The land bridge between Britain and Europe collapsed through a series of chance events spanning hundreds of thousands of years. A series of enormous waterfalls first weakened the land bridge, before a megaflood swept it away entirely.

About 450,000 years ago, a bleak tundra bridge stretched for more than 30 kilometres between Dover in south-east England and Calais in north-west France. Two unrelated extreme flooding events related to separate periods of climate warming eroded this bridge, finds a paper published in the journal Nature Communications.

"Were it not for this chance series of events, Britain would still be attached to Europe," study author Sanjeev Gupta of Imperial College London told IBTimes UK.

The bridge first began to weaken in the depths of an Ice Age 450,000 years ago. Sea levels were much lower than today, as much more of the world's water was locked up in glaciers.

"Based on the evidence that we've seen, we believe the Dover Strait 450,000 years ago would have been a huge rock ridge made of chalk joining Britain to France, looking more like the frozen tundra in Siberia than the green environment we know today," said Jenny Collier, also of Imperial College London and an author of the study.

"It would have been a cold world dotted with waterfalls plunging over the iconic white chalk escarpment that we see today in the White Cliffs of Dover."

But when the British and Scandinavian ice sheets began to melt, the water formed a huge lake hundreds of kilometres across, bordered at the south by the land bridge. As the lake filled, it eventually began to overflow, creating at least seven enormous waterfalls that plunged over the bridge to the south and gouged out plunge holes that were up to 100 metres deep and kilometres across.

These plunge pools were then filled up with sediment and the bridge – although weakened by the waterfalls – remained in place for another couple of hundred thousand years. Then about 180,000 years ago, another period of melting led to the formation of a different lake putting pressure on the land bridge. This was the last straw, with a megaflood boring straight through the partially eroded bridge to form the English Channel.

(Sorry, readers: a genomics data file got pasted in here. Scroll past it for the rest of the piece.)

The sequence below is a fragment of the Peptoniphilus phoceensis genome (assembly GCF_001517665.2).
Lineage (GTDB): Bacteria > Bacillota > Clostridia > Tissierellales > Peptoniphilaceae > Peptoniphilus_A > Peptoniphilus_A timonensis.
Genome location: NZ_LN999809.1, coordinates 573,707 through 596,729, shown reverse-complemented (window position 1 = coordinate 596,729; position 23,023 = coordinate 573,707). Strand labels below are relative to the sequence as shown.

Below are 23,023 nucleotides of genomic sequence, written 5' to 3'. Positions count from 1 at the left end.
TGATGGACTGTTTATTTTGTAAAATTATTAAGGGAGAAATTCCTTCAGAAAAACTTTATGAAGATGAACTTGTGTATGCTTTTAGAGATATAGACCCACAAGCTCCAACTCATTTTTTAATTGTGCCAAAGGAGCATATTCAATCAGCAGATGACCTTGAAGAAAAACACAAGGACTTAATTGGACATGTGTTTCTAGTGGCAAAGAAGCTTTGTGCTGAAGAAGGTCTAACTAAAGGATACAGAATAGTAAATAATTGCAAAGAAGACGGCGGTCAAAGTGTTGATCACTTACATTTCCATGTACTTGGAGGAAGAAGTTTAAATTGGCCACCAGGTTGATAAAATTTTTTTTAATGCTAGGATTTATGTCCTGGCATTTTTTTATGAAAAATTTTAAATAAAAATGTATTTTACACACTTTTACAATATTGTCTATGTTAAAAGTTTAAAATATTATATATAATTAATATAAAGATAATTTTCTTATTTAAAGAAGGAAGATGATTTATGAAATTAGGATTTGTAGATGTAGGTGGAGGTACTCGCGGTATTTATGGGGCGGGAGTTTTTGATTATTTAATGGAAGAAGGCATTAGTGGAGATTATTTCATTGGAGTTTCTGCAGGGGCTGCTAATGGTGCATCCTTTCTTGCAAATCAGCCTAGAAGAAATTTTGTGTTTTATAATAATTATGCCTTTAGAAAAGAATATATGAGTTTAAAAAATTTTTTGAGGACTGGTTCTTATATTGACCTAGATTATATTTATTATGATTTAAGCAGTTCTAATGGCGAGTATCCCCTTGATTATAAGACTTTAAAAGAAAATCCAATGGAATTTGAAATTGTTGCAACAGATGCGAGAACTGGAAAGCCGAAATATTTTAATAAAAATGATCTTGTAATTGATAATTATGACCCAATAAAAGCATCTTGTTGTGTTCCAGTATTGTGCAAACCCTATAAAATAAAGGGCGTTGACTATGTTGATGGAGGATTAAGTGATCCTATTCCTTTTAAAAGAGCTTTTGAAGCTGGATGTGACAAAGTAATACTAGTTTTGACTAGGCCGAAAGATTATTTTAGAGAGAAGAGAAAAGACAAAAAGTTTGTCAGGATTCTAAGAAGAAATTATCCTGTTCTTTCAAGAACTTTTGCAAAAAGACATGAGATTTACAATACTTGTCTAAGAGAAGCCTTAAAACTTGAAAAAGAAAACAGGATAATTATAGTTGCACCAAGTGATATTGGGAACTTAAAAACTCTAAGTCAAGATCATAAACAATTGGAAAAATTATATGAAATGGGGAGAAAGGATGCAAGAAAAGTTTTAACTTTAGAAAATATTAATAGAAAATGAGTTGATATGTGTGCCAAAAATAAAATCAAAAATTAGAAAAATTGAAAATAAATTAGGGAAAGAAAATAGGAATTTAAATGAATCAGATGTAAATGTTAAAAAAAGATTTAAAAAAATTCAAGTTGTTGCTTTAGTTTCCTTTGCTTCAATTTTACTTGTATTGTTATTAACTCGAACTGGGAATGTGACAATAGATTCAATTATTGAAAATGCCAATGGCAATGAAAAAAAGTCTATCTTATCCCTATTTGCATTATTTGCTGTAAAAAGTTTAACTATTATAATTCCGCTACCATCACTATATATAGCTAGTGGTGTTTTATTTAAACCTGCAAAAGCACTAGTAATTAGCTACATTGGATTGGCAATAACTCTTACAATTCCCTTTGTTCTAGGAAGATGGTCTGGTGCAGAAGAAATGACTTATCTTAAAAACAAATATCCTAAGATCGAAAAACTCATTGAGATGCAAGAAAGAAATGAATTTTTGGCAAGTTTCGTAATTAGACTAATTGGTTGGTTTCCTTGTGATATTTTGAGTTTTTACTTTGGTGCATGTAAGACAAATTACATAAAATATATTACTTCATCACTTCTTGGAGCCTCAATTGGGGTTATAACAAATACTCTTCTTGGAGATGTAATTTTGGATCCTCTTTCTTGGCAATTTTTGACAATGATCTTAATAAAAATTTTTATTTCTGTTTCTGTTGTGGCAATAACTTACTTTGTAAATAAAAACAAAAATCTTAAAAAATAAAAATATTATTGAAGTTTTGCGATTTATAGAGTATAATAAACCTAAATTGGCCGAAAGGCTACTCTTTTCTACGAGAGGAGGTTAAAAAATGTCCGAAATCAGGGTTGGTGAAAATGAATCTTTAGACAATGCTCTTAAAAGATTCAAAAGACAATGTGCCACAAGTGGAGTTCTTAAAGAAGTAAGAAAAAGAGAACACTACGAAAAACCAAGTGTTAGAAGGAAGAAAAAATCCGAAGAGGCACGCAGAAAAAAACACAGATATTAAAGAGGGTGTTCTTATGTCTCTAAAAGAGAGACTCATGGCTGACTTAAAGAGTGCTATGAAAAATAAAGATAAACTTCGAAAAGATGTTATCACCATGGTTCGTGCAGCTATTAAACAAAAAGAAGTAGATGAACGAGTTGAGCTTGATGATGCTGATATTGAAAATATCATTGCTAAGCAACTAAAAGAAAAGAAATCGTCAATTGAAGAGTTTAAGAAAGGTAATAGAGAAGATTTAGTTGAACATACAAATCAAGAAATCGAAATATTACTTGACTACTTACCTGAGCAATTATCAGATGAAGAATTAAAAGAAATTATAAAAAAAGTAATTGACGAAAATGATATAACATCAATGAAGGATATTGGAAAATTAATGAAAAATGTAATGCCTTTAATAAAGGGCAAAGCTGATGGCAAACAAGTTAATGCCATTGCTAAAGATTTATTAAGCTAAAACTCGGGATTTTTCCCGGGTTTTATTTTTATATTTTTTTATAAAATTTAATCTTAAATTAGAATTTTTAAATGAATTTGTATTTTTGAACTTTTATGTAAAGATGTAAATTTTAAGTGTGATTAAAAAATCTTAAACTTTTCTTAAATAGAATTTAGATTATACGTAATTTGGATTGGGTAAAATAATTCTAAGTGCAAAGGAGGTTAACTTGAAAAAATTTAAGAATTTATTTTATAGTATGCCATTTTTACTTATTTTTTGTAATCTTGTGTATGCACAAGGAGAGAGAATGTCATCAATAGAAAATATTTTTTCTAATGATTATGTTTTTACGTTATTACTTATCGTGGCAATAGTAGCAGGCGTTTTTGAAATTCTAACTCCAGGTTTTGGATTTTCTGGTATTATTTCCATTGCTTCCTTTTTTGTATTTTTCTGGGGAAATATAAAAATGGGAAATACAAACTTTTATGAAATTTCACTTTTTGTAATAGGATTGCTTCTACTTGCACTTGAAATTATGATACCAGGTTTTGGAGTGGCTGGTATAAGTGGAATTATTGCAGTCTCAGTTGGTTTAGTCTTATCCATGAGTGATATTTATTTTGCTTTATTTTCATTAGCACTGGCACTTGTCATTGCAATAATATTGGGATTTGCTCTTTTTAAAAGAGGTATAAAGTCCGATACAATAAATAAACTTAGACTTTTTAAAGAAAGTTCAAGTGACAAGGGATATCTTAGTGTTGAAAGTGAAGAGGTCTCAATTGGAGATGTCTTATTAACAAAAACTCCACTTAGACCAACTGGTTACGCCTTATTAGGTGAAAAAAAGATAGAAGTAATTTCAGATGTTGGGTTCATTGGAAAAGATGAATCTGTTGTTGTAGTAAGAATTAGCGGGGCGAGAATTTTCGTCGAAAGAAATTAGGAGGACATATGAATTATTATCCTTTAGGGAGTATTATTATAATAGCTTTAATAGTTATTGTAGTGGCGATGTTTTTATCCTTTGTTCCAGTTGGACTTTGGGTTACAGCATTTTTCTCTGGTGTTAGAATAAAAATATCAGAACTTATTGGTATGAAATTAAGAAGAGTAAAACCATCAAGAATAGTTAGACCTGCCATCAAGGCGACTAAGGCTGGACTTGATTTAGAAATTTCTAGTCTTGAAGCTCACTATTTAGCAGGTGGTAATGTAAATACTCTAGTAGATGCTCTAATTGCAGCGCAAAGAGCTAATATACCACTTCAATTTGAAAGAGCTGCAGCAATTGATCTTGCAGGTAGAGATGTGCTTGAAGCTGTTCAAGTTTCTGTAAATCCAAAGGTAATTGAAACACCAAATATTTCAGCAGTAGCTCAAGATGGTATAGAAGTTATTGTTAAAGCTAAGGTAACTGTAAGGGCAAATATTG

Dover Strait
The Dover Strait, showing the ancient valley carved out by megafloods in blue. Imperial College London/Professor Sanjeev Gupta and Dr Jenny Collier

Bathymetry data to analyse the lay of the sea floor still shows traces of this huge natural event.

"What you then see in the bathymetry data, you can see a major valley – 10 km wide – running through were the land bridge went. It cuts about 20m deep into bedrock," Gupta said.

"What's interesting about this is that it shows many features of erosion by high-magnitude flood. It slices through the plunge holes, cutting through the sediment in them so we can tell this event must have happened much later."

Dover Strait
A cross-section through the sea bed of the Dover Strait, showing a giant plunge pool - now filled with sediment - that was carved out by an enormous waterfall. Imperial College London/Professor Sanjeev Gupta and Dr Jenny Collier

The combination of these two events, spaced hundreds of thousands of years apart, set the conditions to allow Britain to become an island. This took many more years after the megaflood, as conditions were still cold and the seas had yet to rise to present-day levels.

"But if it weren't for these two events, Britain and France would have a land border above sea level," said Gupta.